Ex-US Capitol cop, Jan. 6 rioter's runs for Congress illustrate a divided America

By Richard Cowan

ELLICOTT CITY, Maryland (Reuters) - A former U.S. Capitol police officer who defended lawmakers during the Jan. 6, 2021, attack and a man who served time in prison for joining the mob, could both be headed to Congress next year if they succeed in primaries later this month.

Their campaigns for respective Democratic and Republican nominations present a split-screen look into a divided nation more than three years after the siege by Donald Trump supporters trying to overturn his election defeat.

The pair -- Democrat Harry Dunn in Maryland and Republican Derrick Evans in West Virginia -- are seeking their parties' nominations in strongly partisan districts, meaning both could serve together in the House of Representatives next year if they prevail in their separate May 14 contests.

Dunn, 40, said he was thrust into politics by what he experienced on Jan. 6, which he said stoked his concerns about the stability of U.S. democracy.

When he was called to testify to the probe into the attack, Dunn, who is Black, described the way that rioters taunted him with racial slurs as they tried to overturn Democratic President Joe Biden's election.

"Going forward, it is imperative on us that believe in democracy, that believe in the Constitution, to fight for it," Dunn told Reuters in a Thursday interview near his campaign headquarters in Ellicott City, Maryland.

Some 300 miles (480 km) to the west in West Virginia, Evans, 36, is trying to unseat third-term Republican U.S. Representative Carol Miller, who was among 139 House Republicans who supported Trump's bid to overturn the 2020 election result.

Evans, a former teacher who served briefly in the state legislature, was among the throng that illegally entered the Capitol on Jan. 6.

He served three months in prison after pleading guilty to a felony charge of "impeding, obstructing or interfering with law enforcement during a civil disorder."

Dunn and Evans both cite the need to defend the U.S. Constitution at a moment they say presents great peril for the U.S.

That is where their similarities end.


Larry Sabato, head of the University of Virginia's Center for Politics, called Jan. 6 "a dividing line that has made our polarization much worse."

"It’s no surprise that candidates who have a direct connection to such a signal event would be able to parlay their involvement into something else on the public stage," Sabato said.

If elected, Dunn said, he would want to pass legislation to strengthen voter protections, guard election workers from intimidation and reduce the influence of corporate campaign contributions.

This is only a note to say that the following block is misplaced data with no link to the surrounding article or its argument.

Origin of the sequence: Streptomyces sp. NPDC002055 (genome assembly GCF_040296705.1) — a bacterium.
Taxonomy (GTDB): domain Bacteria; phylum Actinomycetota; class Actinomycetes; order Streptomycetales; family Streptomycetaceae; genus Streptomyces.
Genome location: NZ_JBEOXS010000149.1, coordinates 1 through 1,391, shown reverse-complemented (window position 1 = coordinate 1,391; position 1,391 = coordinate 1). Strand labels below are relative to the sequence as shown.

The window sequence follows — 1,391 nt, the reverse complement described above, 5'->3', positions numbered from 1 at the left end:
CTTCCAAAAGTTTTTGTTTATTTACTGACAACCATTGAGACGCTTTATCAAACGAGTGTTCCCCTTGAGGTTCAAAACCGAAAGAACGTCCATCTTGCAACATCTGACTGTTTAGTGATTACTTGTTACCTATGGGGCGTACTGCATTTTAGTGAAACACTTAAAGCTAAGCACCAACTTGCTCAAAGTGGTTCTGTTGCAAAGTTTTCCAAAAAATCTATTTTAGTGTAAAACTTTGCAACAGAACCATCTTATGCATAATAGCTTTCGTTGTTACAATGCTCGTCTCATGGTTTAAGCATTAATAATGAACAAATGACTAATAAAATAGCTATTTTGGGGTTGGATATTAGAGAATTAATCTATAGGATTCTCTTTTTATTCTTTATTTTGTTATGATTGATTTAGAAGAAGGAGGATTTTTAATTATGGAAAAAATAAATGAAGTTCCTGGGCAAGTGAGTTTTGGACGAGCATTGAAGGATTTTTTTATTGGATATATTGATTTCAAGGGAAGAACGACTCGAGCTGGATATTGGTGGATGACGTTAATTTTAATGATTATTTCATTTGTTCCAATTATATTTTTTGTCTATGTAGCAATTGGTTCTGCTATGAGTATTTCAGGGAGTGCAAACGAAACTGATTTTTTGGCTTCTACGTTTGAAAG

Reuters asked Dunn if he would be willing to work for legislative compromises with Evans if they both were to be elected.

"Absolutely," he responded. "We've got to realize that compromise is what it's all about. Anytime that one individual gets everything they want, then that's no longer a democracy. That's not working for the American people."

Asked the same question in a phone interview, Evans responded, "I'm not running to make friends. I'm not running to play patty-cake politics. I'm working to kick in the front door and expose the corruption in D.C."

Dunn, with $3.7 million raised as of March 30, leads in campaign contributions in a crowded field of 22 candidates and has secured the endorsement of former House Speaker Nancy Pelosi. For Evans' one-on-one battle against incumbent Miller, he so far has raised $660,745 to her $921,369.


In the run-up to Jan. 6, according to court documents, Evans expressed excitement on social media about a "wild" gathering at the Capitol and upon entering the building cheered on rioters.

Now, he presents that foray as a badge of courage, campaigning on themes that run strong in the district spanning the entire southern portion of the Trump-loving state.

Evans wants Trump's border wall built, calls his opponent "an undocumented Democrat" for her votes on some bipartisan bills and pushes term limits "that these scumbags in Congress are not ever going to vote for."

Miller's chief of staff, Matthew Donnellan, responded to Evans' characterization, writing in an email: "Carol Miller was just endorsed by unequivocal conservative Congressman Jim Jordan, the Republican Jewish Coalition, and the pro-life Susan B Anthony List for her unwavering conservative Republican values."

Donnellan also noted that Evans in 2016 initially ran as a Democrat for a seat in the West Virginia legislature.

"I stood with President Trump that day and made a big sacrifice for it," Evans said, stressing that he did not engage in violence while inside the Capitol, unlike hundreds of his fellow protesters.

(Reporting by Richard Cowan; Editing by Scott Malone and Daniel Wallis)